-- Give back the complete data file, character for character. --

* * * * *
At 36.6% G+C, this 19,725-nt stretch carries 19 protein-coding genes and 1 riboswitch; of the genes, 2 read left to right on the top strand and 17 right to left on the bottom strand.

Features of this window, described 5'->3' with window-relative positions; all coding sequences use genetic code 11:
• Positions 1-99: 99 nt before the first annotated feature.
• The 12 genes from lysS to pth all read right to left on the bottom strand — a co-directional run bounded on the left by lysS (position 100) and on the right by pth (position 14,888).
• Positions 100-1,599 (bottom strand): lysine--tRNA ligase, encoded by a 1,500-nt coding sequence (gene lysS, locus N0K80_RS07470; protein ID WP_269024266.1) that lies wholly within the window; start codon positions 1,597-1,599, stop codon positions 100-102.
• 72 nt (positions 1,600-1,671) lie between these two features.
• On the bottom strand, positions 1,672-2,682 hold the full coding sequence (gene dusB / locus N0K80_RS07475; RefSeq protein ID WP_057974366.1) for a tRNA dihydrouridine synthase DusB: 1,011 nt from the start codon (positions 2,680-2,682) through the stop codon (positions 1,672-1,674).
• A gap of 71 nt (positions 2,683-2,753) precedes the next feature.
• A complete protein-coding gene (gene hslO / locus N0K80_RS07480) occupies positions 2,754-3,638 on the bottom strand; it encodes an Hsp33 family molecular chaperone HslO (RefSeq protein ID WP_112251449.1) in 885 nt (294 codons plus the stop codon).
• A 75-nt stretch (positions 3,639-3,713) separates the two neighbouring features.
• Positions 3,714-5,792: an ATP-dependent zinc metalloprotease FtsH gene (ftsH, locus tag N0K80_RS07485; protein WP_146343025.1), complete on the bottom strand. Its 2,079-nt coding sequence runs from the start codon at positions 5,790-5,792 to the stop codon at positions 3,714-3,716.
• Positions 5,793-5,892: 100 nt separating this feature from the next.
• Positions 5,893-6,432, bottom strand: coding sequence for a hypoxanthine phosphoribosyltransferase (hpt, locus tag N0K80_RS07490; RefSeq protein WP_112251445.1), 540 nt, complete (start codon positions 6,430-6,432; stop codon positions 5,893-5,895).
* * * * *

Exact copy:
At 36.6% G+C, this 19,725-nt stretch carries 19 protein-coding genes and 1 riboswitch; of the genes, 2 read left to right on the top strand and 17 right to left on the bottom strand.

Features of this window, described 5'->3' with window-relative positions; all coding sequences use genetic code 11:
• Positions 1-99: 99 nt before the first annotated feature.
• The 12 genes from lysS to pth all read right to left on the bottom strand — a co-directional run bounded on the left by lysS (position 100) and on the right by pth (position 14,888).
• Positions 100-1,599 (bottom strand): lysine--tRNA ligase, encoded by a 1,500-nt coding sequence (gene lysS, locus N0K80_RS07470; protein ID WP_269024266.1) that lies wholly within the window; start codon positions 1,597-1,599, stop codon positions 100-102.
• 72 nt (positions 1,600-1,671) lie between these two features.
• On the bottom strand, positions 1,672-2,682 hold the full coding sequence (gene dusB / locus N0K80_RS07475; RefSeq protein ID WP_057974366.1) for a tRNA dihydrouridine synthase DusB: 1,011 nt from the start codon (positions 2,680-2,682) through the stop codon (positions 1,672-1,674).
• A gap of 71 nt (positions 2,683-2,753) precedes the next feature.
• A complete protein-coding gene (gene hslO / locus N0K80_RS07480) occupies positions 2,754-3,638 on the bottom strand; it encodes an Hsp33 family molecular chaperone HslO (RefSeq protein ID WP_112251449.1) in 885 nt (294 codons plus the stop codon).
• A 75-nt stretch (positions 3,639-3,713) separates the two neighbouring features.
• Positions 3,714-5,792: an ATP-dependent zinc metalloprotease FtsH gene (ftsH, locus tag N0K80_RS07485; protein WP_146343025.1), complete on the bottom strand. Its 2,079-nt coding sequence runs from the start codon at positions 5,790-5,792 to the stop codon at positions 3,714-3,716.
• Positions 5,793-5,892: 100 nt separating this feature from the next.
• Positions 5,893-6,432, bottom strand: coding sequence for a hypoxanthine phosphoribosyltransferase (hpt, locus tag N0K80_RS07490; RefSeq protein WP_112251445.1), 540 nt, complete (start codon positions 6,430-6,432; stop codon positions 5,893-5,895).